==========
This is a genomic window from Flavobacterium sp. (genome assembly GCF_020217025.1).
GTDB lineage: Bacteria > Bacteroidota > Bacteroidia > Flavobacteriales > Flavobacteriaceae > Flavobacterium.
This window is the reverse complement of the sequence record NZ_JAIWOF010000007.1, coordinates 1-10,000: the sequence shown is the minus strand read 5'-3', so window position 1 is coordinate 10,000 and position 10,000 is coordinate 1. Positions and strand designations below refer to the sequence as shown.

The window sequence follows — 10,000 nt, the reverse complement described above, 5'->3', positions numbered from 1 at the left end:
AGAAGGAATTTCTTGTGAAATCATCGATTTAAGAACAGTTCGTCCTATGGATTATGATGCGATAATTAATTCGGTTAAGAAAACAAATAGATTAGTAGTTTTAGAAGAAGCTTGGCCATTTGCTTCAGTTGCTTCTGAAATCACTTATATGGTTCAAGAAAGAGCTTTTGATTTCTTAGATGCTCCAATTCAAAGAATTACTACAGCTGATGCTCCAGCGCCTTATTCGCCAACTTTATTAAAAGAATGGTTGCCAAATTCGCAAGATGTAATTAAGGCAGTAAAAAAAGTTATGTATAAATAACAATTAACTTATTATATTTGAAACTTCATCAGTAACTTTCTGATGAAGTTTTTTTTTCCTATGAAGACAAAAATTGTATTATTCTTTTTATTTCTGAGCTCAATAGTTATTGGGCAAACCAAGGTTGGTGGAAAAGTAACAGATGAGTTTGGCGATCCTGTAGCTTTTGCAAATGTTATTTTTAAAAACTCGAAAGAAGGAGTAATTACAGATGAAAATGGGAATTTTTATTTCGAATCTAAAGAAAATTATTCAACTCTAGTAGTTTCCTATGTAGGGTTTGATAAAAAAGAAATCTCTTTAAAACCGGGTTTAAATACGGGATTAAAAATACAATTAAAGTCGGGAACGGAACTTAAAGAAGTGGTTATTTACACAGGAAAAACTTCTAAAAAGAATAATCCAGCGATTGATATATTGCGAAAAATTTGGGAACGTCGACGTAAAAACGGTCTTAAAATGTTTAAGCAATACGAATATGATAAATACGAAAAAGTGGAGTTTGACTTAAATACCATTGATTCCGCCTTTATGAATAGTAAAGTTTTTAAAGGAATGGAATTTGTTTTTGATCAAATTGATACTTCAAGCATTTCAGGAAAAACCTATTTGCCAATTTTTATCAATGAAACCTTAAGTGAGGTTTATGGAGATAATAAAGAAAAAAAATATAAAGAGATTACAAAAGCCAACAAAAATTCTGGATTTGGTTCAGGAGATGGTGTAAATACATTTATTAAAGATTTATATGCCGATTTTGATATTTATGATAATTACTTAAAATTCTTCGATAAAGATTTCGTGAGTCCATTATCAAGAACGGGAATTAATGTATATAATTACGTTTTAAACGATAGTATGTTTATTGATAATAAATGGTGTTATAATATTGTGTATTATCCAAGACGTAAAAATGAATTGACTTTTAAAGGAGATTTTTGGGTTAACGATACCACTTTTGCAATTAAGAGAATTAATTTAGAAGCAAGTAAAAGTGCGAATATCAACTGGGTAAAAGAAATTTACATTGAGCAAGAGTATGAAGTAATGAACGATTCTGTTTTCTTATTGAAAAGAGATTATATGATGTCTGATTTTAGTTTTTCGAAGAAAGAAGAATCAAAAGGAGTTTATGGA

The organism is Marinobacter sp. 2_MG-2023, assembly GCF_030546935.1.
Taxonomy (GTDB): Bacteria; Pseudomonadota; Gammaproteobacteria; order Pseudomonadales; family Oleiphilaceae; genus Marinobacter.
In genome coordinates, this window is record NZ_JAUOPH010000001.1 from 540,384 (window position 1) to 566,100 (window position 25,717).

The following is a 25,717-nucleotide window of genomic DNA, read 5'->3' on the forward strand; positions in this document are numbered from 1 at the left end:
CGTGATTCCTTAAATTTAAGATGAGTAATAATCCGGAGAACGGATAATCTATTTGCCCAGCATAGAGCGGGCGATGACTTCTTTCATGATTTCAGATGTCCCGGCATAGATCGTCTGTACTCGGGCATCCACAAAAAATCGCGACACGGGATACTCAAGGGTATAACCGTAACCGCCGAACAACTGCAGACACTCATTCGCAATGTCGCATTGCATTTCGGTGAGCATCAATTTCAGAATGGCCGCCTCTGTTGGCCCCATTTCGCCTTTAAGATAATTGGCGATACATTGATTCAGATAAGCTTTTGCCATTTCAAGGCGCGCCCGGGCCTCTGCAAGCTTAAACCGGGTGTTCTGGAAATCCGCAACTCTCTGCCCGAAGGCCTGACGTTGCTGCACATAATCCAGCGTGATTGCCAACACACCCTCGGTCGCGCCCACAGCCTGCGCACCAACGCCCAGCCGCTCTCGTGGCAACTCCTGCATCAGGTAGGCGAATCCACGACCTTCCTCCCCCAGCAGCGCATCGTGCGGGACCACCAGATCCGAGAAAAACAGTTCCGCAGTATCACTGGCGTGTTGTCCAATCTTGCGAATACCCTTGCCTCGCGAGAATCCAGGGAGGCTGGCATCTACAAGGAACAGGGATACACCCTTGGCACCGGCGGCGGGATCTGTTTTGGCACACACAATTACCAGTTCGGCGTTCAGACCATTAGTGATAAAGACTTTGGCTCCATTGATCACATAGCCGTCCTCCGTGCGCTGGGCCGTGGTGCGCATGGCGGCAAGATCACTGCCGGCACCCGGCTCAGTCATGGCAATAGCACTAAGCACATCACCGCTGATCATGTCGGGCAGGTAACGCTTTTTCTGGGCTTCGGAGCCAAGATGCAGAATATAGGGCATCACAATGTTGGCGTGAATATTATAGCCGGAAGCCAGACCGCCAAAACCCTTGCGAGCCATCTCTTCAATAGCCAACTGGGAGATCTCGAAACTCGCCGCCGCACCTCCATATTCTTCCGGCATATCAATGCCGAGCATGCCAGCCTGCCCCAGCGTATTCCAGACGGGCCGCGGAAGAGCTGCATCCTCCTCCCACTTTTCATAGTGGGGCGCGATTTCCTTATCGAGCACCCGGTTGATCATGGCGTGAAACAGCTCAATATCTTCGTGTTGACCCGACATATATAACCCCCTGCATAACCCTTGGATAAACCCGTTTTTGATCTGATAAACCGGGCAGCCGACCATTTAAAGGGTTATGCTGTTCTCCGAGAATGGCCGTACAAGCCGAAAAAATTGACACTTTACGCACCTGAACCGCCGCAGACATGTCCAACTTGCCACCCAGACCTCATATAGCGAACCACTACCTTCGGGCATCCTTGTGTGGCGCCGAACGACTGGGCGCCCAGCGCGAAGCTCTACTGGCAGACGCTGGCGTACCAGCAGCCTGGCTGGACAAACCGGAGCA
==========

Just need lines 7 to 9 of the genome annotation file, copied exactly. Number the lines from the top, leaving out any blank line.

Taxonomy (GTDB): Bacteria; Pseudomonadota; Gammaproteobacteria; order Pseudomonadales; family Oleiphilaceae; genus Marinobacter.
In genome coordinates, this window is record NZ_JAUOPH010000001.1 from 540,384 (window position 1) to 566,100 (window position 25,717).

The following is a 25,717-nucleotide window of genomic DNA, read 5'->3' on the forward strand; positions in this document are numbered from 1 at the left end: